Remember that, to deduct a charitable contribution on your tax return, the donation must be to a legitimate charity. Contributions may only be deducted if they are to religious, charitable, scientific, educational, literary, or other institutions that are incorporated or recognized as organizations by the IRS. Sometimes, these organizations are referred to as 501(c)(3) organizations (after the code section that allows them to be tax-exempt). Gifts to federal, state, or local government, qualifying veterans’ or fraternal organizations, and certain nonprofit cemetery companies also may be deductible. Gifts to other kinds of nonprofits, such as business leagues, social clubs, and homeowner’s associations, as well as gifts to individuals, cannot be deducted.

    To claim a cash contribution, you must be able to document that contribution with a bank record, receipt, or a written communication from the qualified organization; this record must include the name of the qualified organization, the date of the contribution, and the amount of the contribution. Valid types of bank records include canceled checks, bank or credit union statements, and credit card statements. In addition, to deduct a contribution of $250 or more, you must have certain payroll deduction records or an acknowledgment of your contribution from the qualified organization.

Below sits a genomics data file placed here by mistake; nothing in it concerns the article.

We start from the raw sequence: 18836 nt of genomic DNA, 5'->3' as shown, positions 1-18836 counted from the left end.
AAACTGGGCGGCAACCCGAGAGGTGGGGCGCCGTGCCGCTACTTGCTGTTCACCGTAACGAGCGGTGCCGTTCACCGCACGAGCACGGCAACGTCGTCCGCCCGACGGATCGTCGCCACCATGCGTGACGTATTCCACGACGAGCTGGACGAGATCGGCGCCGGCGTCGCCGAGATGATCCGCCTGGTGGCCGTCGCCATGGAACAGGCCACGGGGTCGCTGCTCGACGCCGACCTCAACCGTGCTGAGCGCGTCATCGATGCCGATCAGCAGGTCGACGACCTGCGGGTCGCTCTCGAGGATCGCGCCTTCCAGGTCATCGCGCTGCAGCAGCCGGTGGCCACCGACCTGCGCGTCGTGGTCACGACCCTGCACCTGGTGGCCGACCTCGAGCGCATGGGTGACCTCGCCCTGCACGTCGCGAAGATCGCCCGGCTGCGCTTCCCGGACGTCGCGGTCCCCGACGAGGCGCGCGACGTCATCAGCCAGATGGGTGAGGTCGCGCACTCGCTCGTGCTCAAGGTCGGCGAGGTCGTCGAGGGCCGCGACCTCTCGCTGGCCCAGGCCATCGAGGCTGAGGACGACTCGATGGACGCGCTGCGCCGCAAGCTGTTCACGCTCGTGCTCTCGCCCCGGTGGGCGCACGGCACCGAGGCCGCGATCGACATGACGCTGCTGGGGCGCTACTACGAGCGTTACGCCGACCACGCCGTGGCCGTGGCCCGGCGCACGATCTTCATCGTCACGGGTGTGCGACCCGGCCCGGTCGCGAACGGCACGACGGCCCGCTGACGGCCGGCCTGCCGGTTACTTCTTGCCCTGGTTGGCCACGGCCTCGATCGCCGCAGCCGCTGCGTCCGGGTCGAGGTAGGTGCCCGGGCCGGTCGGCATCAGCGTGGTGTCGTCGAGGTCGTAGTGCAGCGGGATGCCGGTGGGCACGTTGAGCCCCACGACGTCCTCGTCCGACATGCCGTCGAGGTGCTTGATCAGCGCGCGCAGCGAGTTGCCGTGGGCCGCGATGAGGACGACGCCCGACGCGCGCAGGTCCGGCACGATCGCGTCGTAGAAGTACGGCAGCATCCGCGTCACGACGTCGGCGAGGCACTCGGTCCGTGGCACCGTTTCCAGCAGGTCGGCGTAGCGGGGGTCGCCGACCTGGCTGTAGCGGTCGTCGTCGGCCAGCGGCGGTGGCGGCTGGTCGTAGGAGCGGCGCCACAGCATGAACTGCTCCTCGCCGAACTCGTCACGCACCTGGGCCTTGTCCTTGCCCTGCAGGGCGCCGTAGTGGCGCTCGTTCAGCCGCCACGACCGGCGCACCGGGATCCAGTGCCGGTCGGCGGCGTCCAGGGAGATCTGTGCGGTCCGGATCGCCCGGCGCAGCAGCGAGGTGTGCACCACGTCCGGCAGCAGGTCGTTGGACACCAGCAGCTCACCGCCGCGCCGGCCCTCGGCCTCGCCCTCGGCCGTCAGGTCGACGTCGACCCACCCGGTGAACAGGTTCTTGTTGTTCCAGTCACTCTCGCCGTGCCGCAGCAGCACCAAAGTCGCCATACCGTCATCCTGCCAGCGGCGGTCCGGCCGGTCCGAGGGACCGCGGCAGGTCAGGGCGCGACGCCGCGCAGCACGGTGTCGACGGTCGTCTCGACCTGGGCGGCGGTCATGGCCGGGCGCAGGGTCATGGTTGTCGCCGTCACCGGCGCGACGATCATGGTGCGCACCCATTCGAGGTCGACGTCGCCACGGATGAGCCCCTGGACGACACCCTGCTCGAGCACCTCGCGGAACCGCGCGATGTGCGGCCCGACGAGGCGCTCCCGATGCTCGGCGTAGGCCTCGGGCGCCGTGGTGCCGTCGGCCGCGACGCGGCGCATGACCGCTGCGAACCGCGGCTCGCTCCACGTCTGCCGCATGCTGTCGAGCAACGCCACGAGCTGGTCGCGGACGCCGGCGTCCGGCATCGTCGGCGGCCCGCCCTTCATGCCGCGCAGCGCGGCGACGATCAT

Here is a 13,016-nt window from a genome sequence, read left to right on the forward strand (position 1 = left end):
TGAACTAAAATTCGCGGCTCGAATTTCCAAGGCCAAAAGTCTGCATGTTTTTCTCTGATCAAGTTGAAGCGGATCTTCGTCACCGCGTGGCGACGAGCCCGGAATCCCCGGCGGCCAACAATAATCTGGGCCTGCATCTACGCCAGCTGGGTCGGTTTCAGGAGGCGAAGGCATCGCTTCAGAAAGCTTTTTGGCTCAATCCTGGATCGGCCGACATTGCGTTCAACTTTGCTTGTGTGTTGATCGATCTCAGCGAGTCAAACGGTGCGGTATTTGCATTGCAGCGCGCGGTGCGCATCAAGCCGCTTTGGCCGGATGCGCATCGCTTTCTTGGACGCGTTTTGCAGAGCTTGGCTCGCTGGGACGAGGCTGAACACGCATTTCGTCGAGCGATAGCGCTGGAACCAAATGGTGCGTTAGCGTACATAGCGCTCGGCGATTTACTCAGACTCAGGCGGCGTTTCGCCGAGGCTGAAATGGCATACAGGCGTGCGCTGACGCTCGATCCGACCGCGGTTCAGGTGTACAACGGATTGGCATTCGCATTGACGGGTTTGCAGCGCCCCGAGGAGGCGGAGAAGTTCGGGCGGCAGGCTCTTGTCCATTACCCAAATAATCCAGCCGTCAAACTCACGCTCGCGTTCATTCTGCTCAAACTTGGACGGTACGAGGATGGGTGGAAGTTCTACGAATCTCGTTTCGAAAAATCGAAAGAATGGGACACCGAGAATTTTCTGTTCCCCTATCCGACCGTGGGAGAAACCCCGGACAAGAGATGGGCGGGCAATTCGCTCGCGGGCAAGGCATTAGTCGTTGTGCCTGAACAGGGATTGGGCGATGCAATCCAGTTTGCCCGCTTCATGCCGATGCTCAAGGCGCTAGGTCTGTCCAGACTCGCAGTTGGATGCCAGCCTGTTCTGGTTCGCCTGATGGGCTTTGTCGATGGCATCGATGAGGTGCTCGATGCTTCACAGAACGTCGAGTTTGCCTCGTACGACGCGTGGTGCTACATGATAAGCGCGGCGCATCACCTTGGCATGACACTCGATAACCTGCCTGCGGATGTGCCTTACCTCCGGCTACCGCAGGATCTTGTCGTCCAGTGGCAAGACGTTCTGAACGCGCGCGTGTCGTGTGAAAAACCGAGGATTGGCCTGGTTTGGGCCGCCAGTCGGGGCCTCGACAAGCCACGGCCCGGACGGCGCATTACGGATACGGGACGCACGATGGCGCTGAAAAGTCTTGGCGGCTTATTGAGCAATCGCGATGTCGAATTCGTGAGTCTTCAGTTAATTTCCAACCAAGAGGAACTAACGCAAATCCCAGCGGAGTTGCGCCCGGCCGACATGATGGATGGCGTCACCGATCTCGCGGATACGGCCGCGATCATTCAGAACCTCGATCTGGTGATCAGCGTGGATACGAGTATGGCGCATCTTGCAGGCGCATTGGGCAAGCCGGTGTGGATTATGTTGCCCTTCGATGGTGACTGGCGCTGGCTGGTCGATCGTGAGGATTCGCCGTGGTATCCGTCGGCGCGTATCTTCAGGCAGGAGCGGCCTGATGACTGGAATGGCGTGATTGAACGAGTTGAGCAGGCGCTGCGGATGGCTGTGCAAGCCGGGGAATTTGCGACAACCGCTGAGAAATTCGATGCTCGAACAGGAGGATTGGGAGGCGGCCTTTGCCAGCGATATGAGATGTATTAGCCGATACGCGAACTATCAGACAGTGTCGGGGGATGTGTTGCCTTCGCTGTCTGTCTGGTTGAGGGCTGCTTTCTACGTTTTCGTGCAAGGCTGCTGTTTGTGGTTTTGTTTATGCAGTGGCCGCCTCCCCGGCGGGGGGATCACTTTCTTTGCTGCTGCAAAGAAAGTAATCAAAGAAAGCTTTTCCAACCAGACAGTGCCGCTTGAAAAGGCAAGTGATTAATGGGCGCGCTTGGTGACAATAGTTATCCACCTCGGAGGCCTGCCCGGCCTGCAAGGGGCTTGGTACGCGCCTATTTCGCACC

Be aware that, to claim a charitable contribution, you must also itemize your deductions. It may also be beneficial for you to group your deductions in a single year and then to skip deductions in the next year. Please contact Dagley & Co. if you have questions related to the tax benefits associated with charitable giving for your particular tax situation.

     

     

     

     

     

     

     

     

     

    Image via public domain

    Continue Reading
  • Tax Deductions for Owner-Operator Truckers

    8 March 2017
    447 Views
    Comments are off for this post
    dagley _Tractor

    If you are in the trucking industry, many times your tax situation is unique. More specifically, if you are an “owner-operator” in the trucking industry, you have many tax benefits to take advantage of. You are allowed special allowances for meals and you are allowed very large write-offs for the tractors, trucks and other equipment needed to run your business. On the other hand, you must pay for permits and any additional taxes that may be involved. Dagley & Co. realizes you may also have special reporting requirements on your tax return, so if you or someone you know have any questions, feel free to reach out to us. To help with this, the following is an overview of tax issues that may apply to owner-operators: